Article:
|Publication number||US6083295 A|
|Application number||US 09/068,413|
|Publication date||Jul 4, 2000|
|Filing date||Nov 12, 1996|
|Priority date||Nov 14, 1995|
|Also published as||CA2237874A1, CN1056886C, CN1207141A, EP0870067A1, WO1997018338A1|
|Publication number||068413, 09068413, PCT/1996/2785, PCT/GB/1996/002785, PCT/GB/1996/02785, PCT/GB/96/002785, PCT/GB/96/02785, PCT/GB1996/002785, PCT/GB1996/02785, PCT/GB1996002785, PCT/GB199602785, PCT/GB96/002785, PCT/GB96/02785, PCT/GB96002785, PCT/GB9602785, US 6083295 A, US 6083295A, US-A-6083295, US6083295 A, US6083295A|
|Inventors||Allan Douglas Clark|
|Original Assignee||Arc Dust Processing (Uk) Limited|
|Export Citation||BiBTeX, EndNote, RefMan|
|Patent Citations (13), Non-Patent Citations (4), Referenced by (3), Classifications (22), Legal Events (4)|
|External Links: USPTO, USPTO Assignment, Espacenet|
The invention relates to a method of processing finely divided materials incorporating a range of metal based constituents. The invention is applicable particularly but not exclusively to processing flue dust generated by steel making in an electric arc furnace.
In a typical electric arc furnace or other steel making furnace, several thousand tonnes of flue dust are generated each year. The constitution of the flue dust varies with the feed material to the furnace which normally consists of or includes a wide range of scrap metal including old motor cars. The flue dust may contain about 40% of non-ferrous metallic compounds, about 50% ferrous compounds (mainly oxide) with the remainder being gangue material. The non-ferrous metallic constituents are normally predominantly lead oxide and zinc oxide but typically include some zinc chloride, copper chloride, cadmium chloride, potassium chloride, sodium chloride and cadmium oxide. Oxides of potassium and sodium may also be present. Flue dust from a basic oxygen furnace normally contains a higher proportion of ferrous compounds but there are still significant proportions of non-ferrous material.
Historically, flue dust has been dumped but this involves a substantial cash expenditure and is becoming environmentally less acceptable due to the toxicity of many of the constituents. The invention is concerned particularly with a process for reclaiming constituents from a material such as flue dust. The invention may be looked on primarily as a means for avoiding disposal of contaminants or as a means of extracting valuable non-ferrous metals or as a means of recuperating iron for re-use in the steel making process. The dominant objective depends on the circumstances.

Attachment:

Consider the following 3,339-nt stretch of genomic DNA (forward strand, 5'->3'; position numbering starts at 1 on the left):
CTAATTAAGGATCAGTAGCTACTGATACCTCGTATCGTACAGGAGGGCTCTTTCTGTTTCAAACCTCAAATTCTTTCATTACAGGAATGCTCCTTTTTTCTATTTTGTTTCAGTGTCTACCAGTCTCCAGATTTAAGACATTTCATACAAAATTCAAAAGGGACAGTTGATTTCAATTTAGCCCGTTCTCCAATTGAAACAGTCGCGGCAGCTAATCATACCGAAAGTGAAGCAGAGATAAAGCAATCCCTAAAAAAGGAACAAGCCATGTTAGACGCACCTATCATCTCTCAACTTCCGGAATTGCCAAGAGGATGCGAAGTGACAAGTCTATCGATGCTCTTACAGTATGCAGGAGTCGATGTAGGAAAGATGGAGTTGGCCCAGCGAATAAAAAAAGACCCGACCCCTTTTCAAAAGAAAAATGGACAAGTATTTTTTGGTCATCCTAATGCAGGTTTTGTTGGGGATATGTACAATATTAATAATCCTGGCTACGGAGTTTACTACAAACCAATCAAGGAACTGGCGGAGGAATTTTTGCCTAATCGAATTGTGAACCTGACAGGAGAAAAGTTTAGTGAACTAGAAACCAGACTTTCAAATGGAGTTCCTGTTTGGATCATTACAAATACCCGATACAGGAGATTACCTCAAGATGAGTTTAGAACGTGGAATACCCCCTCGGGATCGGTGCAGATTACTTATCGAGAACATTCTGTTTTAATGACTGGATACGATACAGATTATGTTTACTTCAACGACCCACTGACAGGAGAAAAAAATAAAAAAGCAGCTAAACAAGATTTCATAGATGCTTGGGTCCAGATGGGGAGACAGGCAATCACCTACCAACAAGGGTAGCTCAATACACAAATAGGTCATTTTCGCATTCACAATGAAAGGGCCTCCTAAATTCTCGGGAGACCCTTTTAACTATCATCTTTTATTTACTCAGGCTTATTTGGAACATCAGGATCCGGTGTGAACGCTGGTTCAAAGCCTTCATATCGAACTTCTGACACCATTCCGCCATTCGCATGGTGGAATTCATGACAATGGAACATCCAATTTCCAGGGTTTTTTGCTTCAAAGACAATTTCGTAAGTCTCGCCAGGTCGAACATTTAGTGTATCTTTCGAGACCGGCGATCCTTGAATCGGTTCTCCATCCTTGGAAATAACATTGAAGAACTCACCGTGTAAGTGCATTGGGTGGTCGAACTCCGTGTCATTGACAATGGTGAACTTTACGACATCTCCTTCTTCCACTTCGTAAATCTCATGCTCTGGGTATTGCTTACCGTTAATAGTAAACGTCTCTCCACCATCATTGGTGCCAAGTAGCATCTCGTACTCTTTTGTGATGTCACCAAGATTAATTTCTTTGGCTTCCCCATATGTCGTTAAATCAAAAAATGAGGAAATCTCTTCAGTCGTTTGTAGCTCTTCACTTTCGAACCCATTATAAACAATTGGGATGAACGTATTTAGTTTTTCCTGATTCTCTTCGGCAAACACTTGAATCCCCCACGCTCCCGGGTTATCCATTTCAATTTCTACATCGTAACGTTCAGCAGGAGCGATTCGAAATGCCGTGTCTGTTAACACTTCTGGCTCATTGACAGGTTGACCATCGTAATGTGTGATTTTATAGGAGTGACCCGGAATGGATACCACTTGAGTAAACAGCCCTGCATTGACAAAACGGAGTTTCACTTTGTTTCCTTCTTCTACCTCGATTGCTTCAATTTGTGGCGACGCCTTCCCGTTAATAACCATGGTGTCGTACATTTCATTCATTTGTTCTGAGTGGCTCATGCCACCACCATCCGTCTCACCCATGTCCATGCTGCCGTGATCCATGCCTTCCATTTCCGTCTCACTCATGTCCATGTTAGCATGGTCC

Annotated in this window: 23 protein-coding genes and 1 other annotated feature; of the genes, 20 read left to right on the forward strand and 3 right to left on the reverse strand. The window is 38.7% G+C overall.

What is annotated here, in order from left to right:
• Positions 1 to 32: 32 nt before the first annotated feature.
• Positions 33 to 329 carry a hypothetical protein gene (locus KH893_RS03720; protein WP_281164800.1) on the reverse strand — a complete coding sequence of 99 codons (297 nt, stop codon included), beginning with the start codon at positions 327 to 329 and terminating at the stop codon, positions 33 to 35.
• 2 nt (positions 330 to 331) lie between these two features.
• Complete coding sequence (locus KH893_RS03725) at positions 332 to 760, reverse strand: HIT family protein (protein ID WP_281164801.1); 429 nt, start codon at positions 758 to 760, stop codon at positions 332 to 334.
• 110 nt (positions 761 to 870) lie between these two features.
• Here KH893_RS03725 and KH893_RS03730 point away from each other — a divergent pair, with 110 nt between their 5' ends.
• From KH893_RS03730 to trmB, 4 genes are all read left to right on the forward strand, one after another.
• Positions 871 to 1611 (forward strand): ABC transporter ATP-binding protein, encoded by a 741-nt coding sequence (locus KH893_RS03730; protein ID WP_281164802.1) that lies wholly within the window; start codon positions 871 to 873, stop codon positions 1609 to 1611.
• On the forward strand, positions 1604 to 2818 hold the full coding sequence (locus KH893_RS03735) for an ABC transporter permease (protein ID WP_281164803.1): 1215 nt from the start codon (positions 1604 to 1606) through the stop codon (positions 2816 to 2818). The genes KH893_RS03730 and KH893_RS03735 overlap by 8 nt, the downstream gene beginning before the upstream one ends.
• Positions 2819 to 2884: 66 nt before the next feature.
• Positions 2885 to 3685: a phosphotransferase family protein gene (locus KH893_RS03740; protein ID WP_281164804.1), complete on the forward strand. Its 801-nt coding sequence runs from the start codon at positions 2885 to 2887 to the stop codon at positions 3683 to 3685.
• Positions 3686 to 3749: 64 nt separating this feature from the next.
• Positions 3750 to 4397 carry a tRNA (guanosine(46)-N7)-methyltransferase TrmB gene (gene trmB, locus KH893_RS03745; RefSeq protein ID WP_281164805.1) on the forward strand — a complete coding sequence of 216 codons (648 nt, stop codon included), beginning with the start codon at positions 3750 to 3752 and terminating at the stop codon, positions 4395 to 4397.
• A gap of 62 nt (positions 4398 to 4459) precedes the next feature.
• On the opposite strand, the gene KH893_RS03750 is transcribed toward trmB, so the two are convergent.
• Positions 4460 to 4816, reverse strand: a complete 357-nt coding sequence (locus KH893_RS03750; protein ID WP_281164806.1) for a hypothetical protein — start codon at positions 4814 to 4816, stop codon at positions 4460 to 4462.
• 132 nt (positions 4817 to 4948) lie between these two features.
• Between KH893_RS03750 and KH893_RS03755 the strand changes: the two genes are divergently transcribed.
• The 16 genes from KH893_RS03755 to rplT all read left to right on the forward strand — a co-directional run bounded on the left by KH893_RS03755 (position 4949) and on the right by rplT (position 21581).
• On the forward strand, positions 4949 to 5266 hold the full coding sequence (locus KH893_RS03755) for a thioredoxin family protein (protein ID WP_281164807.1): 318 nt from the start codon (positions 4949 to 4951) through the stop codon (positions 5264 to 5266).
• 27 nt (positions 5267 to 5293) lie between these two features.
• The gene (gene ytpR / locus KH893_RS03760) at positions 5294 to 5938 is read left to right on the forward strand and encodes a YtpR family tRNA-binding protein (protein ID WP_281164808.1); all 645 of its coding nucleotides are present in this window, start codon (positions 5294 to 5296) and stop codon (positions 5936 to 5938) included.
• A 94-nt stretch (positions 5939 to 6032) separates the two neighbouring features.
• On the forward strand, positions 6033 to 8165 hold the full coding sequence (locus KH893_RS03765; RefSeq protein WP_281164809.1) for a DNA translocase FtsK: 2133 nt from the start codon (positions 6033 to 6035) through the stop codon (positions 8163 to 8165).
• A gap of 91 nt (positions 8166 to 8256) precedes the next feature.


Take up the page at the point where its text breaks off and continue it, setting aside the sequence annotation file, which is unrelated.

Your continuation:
It is already known from EP 275863A to mix flue dust with solid carbonaceous material and an organic binder, pelletize this mixture and heat the pellets. Some constituents are driven off while iron and lead are reduced to the metallic form and poured off as liquid metal. It is stated that the lead can be separated from the iron gravitationally but some lead must remain in solution in the iron. Also, very high temperatures have to be used to achieve the molten state for the iron and extracting the metal in molten form requires a facility such as tilting a rotary kiln and is not convenient for continuous operation.
An object of the invention is to provide a method of processing flue dust or other finely divided material to separate constituents therefrom in a more practical manner.
The invention is concerned with a method of processing finely divided material incorporating a range of metal based constituents, the method comprising: pelletizing the material; drying the pellets, sintering the pellets at a temperature and residence time to produce very strong pellets at which temperature volatile first constituents are driven off from the pellets; and heating the pellets in the presence of a reductant whereby one or more second constituents are reduced to a volatile form and driven off leaving one or more reduced third constituents. The method is characterised in that finely divided material which would tend to fuse the pellets is excluded from the reduction phase whereby the pellets retain their integrity at the temperatures employed for reduction.
Avoidance of finely divided material permits a sufficiently high temperature to be selected for effective reduction without fusing the pellets together. This in turn leads to convenient handling of the material and a long life for the plant in which the method is operated.
Preferably the reduction and also the sintering take place in rotary kilns.
The pellets may be screened between the sintering and reduction stages for removal of finely divided material.
If a solid reductant such as anthracite is used, it is important to avoid finely divided reductant, for example by using washed anthracite.
The invention may be applied to flue dust from a steel making furnace in which case the principal or substantially sole third constituent would ordinarily be iron. This iron takes on the form of sponge iron which is convenient to handle and convenient for refeeding to the furnace.
In a typical case, the volatile constituents driven off during sintering, namely the first constituents, are various metal oxides and chlorides. Lead oxide and lead chloride may be the major constituent. In general zinc oxide remains in the pellets.